DAR
Lv 7
DAR asked in Politics & GovernmentPolitics · 1 decade ago

Are alternative fuels really 'new technology'? Did you know the Model T was designed to run on hemp alcohol?

"The Economist article lauds American scientist George Washington Carver for developing hundreds of industrial products from peanuts...then comes disinformation: "In the 1930s, Henry Ford started using parts made from agricultural materials, and even built an ‘all-soy car’". Sorry, not "all-soy"—Ford made a car in 1941 of mostly resin-stiffened hemp fiber, with hemp plastic windows, and powered by hemp ethanol. Soy resins were used, but it has always been known as Ford’s Hemp Car. http://www.youtube.com/watch?v=bxlj6fgQ-ZU

Youtube thumbnail

Ford loved American farms, which by the mid-twenties were in an economic crisis that would worsen into the great depression. Ford knew that creating new markets for farm products was essential, and with his political and financial backing, the Farm Chemurgy movement started taking off. Ford also knew that with widespread cultivation, hemp could be an economic powerhouse—and that ethanol from hemp, or any other fermentable vegetable matter, was the fuel of the future, something widely agreed upon at the time in the automotive industry.

A favorite quote of Ford’s: "There’s enough alcohol in one year’s yield of an acre of potatoes to drive the machinery necessary to cultivate the fields for one hundred years." His first Model-T was designed to run on hemp alcohol.

Rudolf Diesel designed the diesel engine to be powered by vegetable oils, such as from hemp seed; at the 1900 world’s fair he ran his new engine on peanut oil.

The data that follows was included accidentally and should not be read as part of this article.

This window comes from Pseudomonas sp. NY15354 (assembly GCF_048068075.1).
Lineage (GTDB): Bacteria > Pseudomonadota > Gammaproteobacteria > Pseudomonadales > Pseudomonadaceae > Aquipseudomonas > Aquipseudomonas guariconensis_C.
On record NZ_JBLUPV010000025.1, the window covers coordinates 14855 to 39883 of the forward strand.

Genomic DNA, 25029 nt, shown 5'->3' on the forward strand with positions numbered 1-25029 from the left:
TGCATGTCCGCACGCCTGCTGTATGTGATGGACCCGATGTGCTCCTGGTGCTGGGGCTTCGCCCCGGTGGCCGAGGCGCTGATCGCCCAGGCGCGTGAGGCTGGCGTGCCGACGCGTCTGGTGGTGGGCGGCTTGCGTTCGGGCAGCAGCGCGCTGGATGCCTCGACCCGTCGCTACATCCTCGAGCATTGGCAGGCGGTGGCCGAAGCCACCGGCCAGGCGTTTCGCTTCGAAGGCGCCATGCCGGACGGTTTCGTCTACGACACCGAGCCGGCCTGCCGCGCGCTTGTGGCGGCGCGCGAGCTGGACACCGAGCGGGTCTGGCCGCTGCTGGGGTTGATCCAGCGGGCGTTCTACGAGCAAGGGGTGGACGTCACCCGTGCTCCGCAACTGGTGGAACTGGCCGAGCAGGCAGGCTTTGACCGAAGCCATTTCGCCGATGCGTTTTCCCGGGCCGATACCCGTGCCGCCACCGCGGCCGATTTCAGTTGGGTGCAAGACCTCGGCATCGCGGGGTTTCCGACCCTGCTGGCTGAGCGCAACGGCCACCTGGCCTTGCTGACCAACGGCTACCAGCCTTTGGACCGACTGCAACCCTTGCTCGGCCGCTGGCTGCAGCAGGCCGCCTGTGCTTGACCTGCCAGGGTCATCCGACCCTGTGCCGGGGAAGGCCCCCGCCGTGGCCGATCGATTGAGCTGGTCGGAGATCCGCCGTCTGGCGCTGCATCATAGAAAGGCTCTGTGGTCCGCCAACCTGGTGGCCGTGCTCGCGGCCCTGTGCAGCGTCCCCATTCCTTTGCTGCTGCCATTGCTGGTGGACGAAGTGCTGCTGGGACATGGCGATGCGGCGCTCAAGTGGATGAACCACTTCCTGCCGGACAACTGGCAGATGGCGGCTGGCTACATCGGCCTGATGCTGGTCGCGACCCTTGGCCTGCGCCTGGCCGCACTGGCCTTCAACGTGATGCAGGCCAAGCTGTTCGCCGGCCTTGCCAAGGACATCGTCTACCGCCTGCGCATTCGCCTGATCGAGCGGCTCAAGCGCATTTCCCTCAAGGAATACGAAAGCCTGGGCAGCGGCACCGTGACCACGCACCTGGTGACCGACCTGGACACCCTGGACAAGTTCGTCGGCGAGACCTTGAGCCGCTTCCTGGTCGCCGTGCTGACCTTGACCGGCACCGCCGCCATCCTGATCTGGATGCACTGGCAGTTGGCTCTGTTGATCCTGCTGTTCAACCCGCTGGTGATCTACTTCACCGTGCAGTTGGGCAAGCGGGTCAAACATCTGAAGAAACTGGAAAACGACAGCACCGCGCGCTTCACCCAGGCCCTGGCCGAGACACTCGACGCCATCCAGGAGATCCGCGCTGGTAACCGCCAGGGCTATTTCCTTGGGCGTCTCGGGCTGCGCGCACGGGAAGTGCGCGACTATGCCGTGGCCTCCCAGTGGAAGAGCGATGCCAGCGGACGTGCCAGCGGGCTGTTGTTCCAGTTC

To the stupendous misfortune of virtually everything but Big Oil, the chemurgy movement was stifled by Big Oil. A new National Energy Program was the subject of many bills in Congress, focused on utilizing part of Americas vast agricultural capacity for production of alcohol fuels. Big Oil responded with withering lobby power, including slogans such as the government’s proposed energy program "robbing taxpayers to make farmers rich". Then, as now, whatever Big Oil wants, Big Oil gets. Ford’s vision of cheap, clean and renewable biofuels spooked early oil barons into keeping oil prices in the range between $1 and $4 per barrel—prices so low that no other energy sources could compete. But once they were sure the competition had been killed off, the price of oil began to soar. They were not only able to eliminate competition from alcohol fuels...but were instrumental in diddling government into effectively banning hemp cultivation—an incredible robbing of the people to protect entrenched corporate profits that still endures.

Update 3:

fangtaiyang - that does seem to be the slant of the article, but it isn't mine, although I think it should be a state, not federal issue.

5 Answers

Relevance
  • 1 decade ago
    Favorite Answer

    No, I did not know that, that is interesting. Do you know if there is any evidence that hemp alcohol is superior to other alcohol such as that made from corn?????

  • 1 decade ago

    Somehow I get the feeling you are really talking about the cultivation of hemp, not fuel alternatives. You are correct in the fact that the technology is not new however. It is just being taken more seriously now as prices for oil rise.

  • EviL
    Lv 6
    1 decade ago

    Amen brother. Hemp for Victory !

    all this drill here drill now crap is in effect a joke.

    we could have been growing here growing now and saving the planet.

    funny how that little thing called Greed always gets in the way.

    Source(s): go ahead prove hemp would not be a good fuel and you could win $100,000 http://www.jackherer.com/
  • Anonymous
    1 decade ago

    Welcome to corporate America where profit is king and the masses are nothing but fodder to feed the profit machine. Something being used for the good of the people and not profit went out with Benjamin Franklin who also never patented any of his inventions because he thought they should be used for the good of our society and all peoples.

  • How do you think about the answers? You can sign in to vote the answer.
  • 1 decade ago

    You are correct. We missed the boat years ago. I wonder if it isn't too late to fix things?

Still have questions? Get your answers by asking now.